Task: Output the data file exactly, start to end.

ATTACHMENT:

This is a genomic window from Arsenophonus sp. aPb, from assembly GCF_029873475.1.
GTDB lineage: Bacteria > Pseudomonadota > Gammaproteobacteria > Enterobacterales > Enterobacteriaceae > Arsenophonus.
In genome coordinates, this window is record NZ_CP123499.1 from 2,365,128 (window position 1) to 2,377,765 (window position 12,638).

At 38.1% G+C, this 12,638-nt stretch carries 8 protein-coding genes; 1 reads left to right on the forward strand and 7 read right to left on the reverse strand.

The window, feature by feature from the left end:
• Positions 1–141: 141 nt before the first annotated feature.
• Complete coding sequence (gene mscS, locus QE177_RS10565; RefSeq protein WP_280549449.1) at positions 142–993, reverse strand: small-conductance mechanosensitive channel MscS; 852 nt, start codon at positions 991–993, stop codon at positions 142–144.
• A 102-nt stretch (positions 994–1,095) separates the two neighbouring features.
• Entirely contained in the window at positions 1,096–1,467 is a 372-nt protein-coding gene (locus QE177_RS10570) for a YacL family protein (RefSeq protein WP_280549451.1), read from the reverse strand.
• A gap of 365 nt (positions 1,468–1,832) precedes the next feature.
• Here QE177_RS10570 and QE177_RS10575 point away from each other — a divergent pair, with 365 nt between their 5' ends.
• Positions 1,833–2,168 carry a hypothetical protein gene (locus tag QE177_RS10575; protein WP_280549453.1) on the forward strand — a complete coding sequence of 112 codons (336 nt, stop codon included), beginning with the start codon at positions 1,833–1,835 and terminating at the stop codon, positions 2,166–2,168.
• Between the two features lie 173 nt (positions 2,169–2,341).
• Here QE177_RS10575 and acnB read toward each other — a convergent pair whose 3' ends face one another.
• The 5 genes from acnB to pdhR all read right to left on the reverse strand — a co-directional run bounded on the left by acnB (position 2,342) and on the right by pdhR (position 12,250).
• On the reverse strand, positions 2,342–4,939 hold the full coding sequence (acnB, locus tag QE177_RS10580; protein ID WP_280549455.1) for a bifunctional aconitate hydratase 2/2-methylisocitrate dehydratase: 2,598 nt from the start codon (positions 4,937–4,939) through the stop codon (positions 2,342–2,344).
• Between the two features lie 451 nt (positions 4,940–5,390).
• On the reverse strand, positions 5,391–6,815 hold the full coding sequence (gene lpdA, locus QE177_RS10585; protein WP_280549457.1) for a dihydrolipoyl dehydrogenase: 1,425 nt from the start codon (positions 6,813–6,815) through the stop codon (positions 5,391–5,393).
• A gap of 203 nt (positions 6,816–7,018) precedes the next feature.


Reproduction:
This is a genomic window from Arsenophonus sp. aPb, from assembly GCF_029873475.1.
GTDB lineage: Bacteria > Pseudomonadota > Gammaproteobacteria > Enterobacterales > Enterobacteriaceae > Arsenophonus.
In genome coordinates, this window is record NZ_CP123499.1 from 2,365,128 (window position 1) to 2,377,765 (window position 12,638).

At 38.1% G+C, this 12,638-nt stretch carries 8 protein-coding genes; 1 reads left to right on the forward strand and 7 read right to left on the reverse strand.

The window, feature by feature from the left end:
• Positions 1–141: 141 nt before the first annotated feature.
• Complete coding sequence (gene mscS, locus QE177_RS10565; RefSeq protein WP_280549449.1) at positions 142–993, reverse strand: small-conductance mechanosensitive channel MscS; 852 nt, start codon at positions 991–993, stop codon at positions 142–144.
• A 102-nt stretch (positions 994–1,095) separates the two neighbouring features.
• Entirely contained in the window at positions 1,096–1,467 is a 372-nt protein-coding gene (locus QE177_RS10570) for a YacL family protein (RefSeq protein WP_280549451.1), read from the reverse strand.
• A gap of 365 nt (positions 1,468–1,832) precedes the next feature.
• Here QE177_RS10570 and QE177_RS10575 point away from each other — a divergent pair, with 365 nt between their 5' ends.
• Positions 1,833–2,168 carry a hypothetical protein gene (locus tag QE177_RS10575; protein WP_280549453.1) on the forward strand — a complete coding sequence of 112 codons (336 nt, stop codon included), beginning with the start codon at positions 1,833–1,835 and terminating at the stop codon, positions 2,166–2,168.
• Between the two features lie 173 nt (positions 2,169–2,341).
• Here QE177_RS10575 and acnB read toward each other — a convergent pair whose 3' ends face one another.
• The 5 genes from acnB to pdhR all read right to left on the reverse strand — a co-directional run bounded on the left by acnB (position 2,342) and on the right by pdhR (position 12,250).
• On the reverse strand, positions 2,342–4,939 hold the full coding sequence (acnB, locus tag QE177_RS10580; protein ID WP_280549455.1) for a bifunctional aconitate hydratase 2/2-methylisocitrate dehydratase: 2,598 nt from the start codon (positions 4,937–4,939) through the stop codon (positions 2,342–2,344).
• Between the two features lie 451 nt (positions 4,940–5,390).
• On the reverse strand, positions 5,391–6,815 hold the full coding sequence (gene lpdA, locus QE177_RS10585; protein WP_280549457.1) for a dihydrolipoyl dehydrogenase: 1,425 nt from the start codon (positions 6,813–6,815) through the stop codon (positions 5,391–5,393).
• A gap of 203 nt (positions 6,816–7,018) precedes the next feature.